Listen up good folks. In the Sunday Samoan of 18th November 2018, a series of stories about agritourism were published.
A central theme of the stories is the Government’s plan to open an Agritourism Park, taking up 10 acres at Nu’u, and the reaction from members of the community.
The plan, which has been in the pipeline for a couple of years now, will apparently cost a whopping $9.14million tala. It is to be partly paid for by funding from the European Union.
The Park, it appears, is one of the Government’s grand plans, most probably conceived during the time of former Minister of Agriculture and Fisheries, La’auli Leuatea Polataivao.
That said, the current Minister of Agriculture who took over the portfolio last year, Lopao’o Natanielu Mua, has been handed the baton and he is hell bent on seeing it through. That’s judging from what he’s saying at least.
Speaking to the Sunday Samoan, Lopao’o said he hopes the park will be open for business next year, explaining that his vision goes beyond tourism; he also wants a beautiful green recreational space.
“I think the environment is going to be quite tremendous for people who want to have a break from their house,” he said. “It is a park, at the end of the day, so people can go there and enjoy.”
But that’s not all. If he had it his way, the minister said he would love to see a babbling brook or small stream in the park as well.
“There is nothing like sitting on a bench in a park, where you can hear the water,” he said, adding: “You can see that I am a dreamer.”
Well there’s nothing wrong with being a dreamer. Every great invention started from a silly dream of some sort. Which is why it’s good that our leaders are dreaming of positive ideas.
But are they the best ideas? Are they the best ways to spend aid funding that could perhaps be used to address some of the sector’s more pressing concerns?
Well you can be the judge.
Suffice to say, the proposal has already met objections from members of the Agriculture Sector who no doubt believe that the plan will be another glorious waste of funds.
Take the Chairman of the Samoa Farmers Association and former Member of Parliament, Afamasaga Toleafoa, for example.
“If we’re talking about government money, and for government to run this, I would have reservations. Government is not designed to run businesses, but the private sector is,” he said.
According to Afamasaga, the agritourism industry needs large-scale investment in a few farms that need development, before they are ready to function in the tourism sector.
“Adapting farms with a bit of investment and improvement to receive tourists would probably be more authentic, in terms of showing off Samoa’s way of life than a big project created especially for it,” he said.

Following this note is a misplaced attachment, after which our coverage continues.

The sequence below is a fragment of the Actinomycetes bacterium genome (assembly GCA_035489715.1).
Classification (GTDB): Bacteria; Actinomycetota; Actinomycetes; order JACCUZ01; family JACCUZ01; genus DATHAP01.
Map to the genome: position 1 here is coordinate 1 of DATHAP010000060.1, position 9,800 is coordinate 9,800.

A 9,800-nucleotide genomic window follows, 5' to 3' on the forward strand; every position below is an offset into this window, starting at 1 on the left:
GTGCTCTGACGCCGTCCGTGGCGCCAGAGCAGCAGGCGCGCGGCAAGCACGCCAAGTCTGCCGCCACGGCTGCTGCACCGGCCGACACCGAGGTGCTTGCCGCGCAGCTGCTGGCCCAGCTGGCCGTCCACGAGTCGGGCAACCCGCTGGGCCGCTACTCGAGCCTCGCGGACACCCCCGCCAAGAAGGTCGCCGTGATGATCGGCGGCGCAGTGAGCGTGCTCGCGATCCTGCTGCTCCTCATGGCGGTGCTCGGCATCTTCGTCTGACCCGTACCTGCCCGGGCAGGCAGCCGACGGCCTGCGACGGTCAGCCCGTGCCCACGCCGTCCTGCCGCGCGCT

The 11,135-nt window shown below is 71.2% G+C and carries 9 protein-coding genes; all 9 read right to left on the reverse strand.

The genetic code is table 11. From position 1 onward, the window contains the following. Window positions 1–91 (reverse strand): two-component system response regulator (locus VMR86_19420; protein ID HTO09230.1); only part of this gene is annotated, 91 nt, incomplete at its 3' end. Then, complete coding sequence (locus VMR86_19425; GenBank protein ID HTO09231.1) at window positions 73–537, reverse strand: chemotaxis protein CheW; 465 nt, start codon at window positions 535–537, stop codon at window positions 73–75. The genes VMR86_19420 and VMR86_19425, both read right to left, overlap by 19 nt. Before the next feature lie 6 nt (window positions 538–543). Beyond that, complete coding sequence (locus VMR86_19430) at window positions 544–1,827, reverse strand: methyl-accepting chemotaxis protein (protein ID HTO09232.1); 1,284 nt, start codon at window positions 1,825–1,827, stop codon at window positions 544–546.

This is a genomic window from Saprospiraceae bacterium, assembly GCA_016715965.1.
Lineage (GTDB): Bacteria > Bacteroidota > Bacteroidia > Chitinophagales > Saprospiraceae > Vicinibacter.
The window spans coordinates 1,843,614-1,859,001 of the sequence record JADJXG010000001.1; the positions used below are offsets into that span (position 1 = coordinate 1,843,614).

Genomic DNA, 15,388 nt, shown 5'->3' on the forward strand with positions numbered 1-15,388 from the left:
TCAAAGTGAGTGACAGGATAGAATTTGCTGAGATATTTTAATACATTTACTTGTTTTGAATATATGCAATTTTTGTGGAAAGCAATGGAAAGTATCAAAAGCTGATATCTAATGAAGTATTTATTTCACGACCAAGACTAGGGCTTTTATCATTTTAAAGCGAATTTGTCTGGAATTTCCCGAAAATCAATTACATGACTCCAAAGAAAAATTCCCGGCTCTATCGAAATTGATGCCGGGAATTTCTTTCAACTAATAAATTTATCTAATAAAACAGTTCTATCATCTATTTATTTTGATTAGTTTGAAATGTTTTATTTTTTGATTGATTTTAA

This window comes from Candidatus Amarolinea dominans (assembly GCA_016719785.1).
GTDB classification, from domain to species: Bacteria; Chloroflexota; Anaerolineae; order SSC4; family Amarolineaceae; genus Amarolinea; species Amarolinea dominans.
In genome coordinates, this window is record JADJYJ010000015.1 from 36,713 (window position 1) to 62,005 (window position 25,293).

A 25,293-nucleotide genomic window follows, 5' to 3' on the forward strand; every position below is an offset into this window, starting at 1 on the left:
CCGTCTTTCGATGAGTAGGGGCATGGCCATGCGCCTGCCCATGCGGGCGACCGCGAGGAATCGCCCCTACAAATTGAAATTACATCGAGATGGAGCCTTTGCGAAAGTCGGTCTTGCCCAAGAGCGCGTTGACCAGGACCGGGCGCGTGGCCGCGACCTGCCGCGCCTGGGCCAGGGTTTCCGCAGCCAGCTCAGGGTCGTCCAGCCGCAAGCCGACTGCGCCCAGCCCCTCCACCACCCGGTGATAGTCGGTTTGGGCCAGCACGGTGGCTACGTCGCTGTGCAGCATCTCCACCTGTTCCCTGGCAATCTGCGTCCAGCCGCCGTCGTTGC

“It doesn’t have to be high class but it has to be organized. We need to be selective and start with those who can do it, with farmers who are commercial in orientation and have money to invest in their farm and receive tourists.”
A member of the farming community and a cacao farmer from Tuanai, Floris Niu, was straight to the point, calling the plan a “half baked” idea.
“We are already doing this, why don’t you support us by giving us some sort of funding or a hand up?” she said, adding that the Government should be investing in the people-making economies out of agri-tourism in villages all across Samoa, instead of concentrating energies in a brand new park.
“It’s just the most ridiculous thing ever. I mean, come on, how authentic would that be? Or, let’s look at it a different way - how many people are they going to employ in that one tourist farm, as opposed to how many individual farmers and their families that are could benefit and be able to make economies from that?
“You’ve got to be able to put the numbers together.”
Well Ms. Niu has hit the nail on the head. We couldn’t agree more.
See, while a agritourism park is a nice idea, it’s definitely not the best of ideas.
Today, this is a country that needs the best ideas. We don’t need nice ideas that end up being a waste of money. We’ve seen enough already with so many white elephants staring us in the face, as if they are to remind us of how this Government continues to get it wrong.
Now stop for a second and think of that cool $9.14million tala and how it could be used to help farmers across the country who really need it? Think of all the coconuts, koko Samoa, banana, vegetables and more that could spring from it, if the money were used as seed funds for local farmers. Think of the equipment that could be bought and presented to the farmers, giving them a “hands up” to go out and fulfill their potential and realise their dreams.
Lastly, the Minister and this Government don’t need a park where they can hear the water. This is Samoa—there is water everywhere. We are surrounded by water, all you have to do is get out of your air conditioned car to hear it.
Besides, everywhere you look in Samoa, there is some sort of plantation. Why then do we need to spend another $9.14million on a plantation park when the entire country is naturally a plantation?
What do you think? Write and share your thoughts with us!
Have a wonderful Wednesday Samoa, God bless!